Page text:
Bhagat Singh, from Colonial Kolkata
Five migrant workers from Hoshiarpur were asleep in their rented room at 5 AM in a Kolkata neighbourhood. At that precise moment, their lives changed.
A little-known episode from May 1933, locked in the Bengal police dossiers, points in the direction of lost histories of migrant workers linked with diasporic radicalism in Kolkata and the repression mounted on them by the colonial state. The records reveal the ways in which young migrant workers engaging with leftwing politics were persecuted for their convictions and affiliations by the British colonial authorities.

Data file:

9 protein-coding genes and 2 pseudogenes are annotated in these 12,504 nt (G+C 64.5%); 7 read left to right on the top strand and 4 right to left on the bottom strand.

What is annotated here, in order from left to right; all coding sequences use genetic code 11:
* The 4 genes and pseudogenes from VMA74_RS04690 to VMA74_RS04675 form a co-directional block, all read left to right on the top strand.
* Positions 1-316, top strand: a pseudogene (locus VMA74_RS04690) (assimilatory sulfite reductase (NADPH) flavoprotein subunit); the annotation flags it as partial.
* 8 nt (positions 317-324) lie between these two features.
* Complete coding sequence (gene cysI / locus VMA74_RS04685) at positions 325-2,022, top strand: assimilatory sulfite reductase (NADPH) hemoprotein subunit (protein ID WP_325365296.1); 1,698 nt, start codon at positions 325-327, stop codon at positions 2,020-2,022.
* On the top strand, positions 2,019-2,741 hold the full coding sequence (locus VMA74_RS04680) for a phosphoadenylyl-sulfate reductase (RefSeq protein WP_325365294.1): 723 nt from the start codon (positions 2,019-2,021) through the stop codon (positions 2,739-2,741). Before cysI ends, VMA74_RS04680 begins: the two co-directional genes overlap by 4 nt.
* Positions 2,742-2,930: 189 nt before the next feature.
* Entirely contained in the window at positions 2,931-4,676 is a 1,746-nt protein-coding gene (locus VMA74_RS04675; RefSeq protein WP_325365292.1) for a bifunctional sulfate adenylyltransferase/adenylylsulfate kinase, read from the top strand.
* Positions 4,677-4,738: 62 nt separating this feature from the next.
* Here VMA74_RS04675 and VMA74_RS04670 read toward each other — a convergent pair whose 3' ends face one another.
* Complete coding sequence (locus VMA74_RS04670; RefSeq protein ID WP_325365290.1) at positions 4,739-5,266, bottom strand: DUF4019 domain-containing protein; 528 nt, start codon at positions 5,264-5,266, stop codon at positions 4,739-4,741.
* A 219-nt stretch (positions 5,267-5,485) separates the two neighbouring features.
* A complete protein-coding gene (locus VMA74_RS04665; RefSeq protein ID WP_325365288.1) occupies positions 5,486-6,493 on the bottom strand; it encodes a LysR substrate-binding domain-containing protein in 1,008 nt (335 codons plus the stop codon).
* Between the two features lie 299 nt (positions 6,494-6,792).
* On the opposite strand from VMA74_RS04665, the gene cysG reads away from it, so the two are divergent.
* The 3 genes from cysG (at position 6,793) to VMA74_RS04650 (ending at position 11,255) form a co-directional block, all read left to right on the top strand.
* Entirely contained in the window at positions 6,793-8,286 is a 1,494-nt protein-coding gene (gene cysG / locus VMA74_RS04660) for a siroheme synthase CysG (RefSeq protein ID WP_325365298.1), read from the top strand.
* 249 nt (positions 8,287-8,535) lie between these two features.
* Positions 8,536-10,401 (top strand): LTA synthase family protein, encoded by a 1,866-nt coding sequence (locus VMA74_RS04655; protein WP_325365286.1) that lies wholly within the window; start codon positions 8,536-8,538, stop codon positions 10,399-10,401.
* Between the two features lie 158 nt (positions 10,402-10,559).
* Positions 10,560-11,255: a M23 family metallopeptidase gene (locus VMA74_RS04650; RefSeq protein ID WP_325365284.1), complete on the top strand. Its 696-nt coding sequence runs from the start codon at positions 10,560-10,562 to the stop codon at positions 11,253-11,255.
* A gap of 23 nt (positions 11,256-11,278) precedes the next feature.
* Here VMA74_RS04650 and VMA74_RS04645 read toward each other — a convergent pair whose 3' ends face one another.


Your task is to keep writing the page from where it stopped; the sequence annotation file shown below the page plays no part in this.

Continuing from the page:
The Nau Jawan Bharat Sabha, a youth group founded in Punjab by Bhagat Singh among others and influenced by the Ghadar current, gained popularity among left inclined radical Sikh activists in Kolkata during the late 1920s and early ’30s. From the beginning, their activities were closely monitored by the police. A printed membership application form in Gurumukhi script was circulated by the Kolkata branch of the Nau Jawans during the second half of 1929. On 31 July, the Sabha held a public meeting of 100 Sikhs at Dwarkanath Mitra Square supporting Bhagat Singh and Batukeswar Dutta as heroes for having thrown bombs in the Imperial Legislative Assembly. The radical youth were far from numerous. The police reports mention a meeting held on 31 December, on New Year’s Eve, at 96 Asutosh Mukherjee Road by the Nau Jawan Bharat Sabha, where 12 members were present. While Surain Singh presided, Balwant Singh proposed that they change their creed as Congress had done and hoist a flag with inscriptions of ‘Independence or Death’; subsequently, ‘by common consent a red flag with yellow inscriptions was hoisted after midnight’.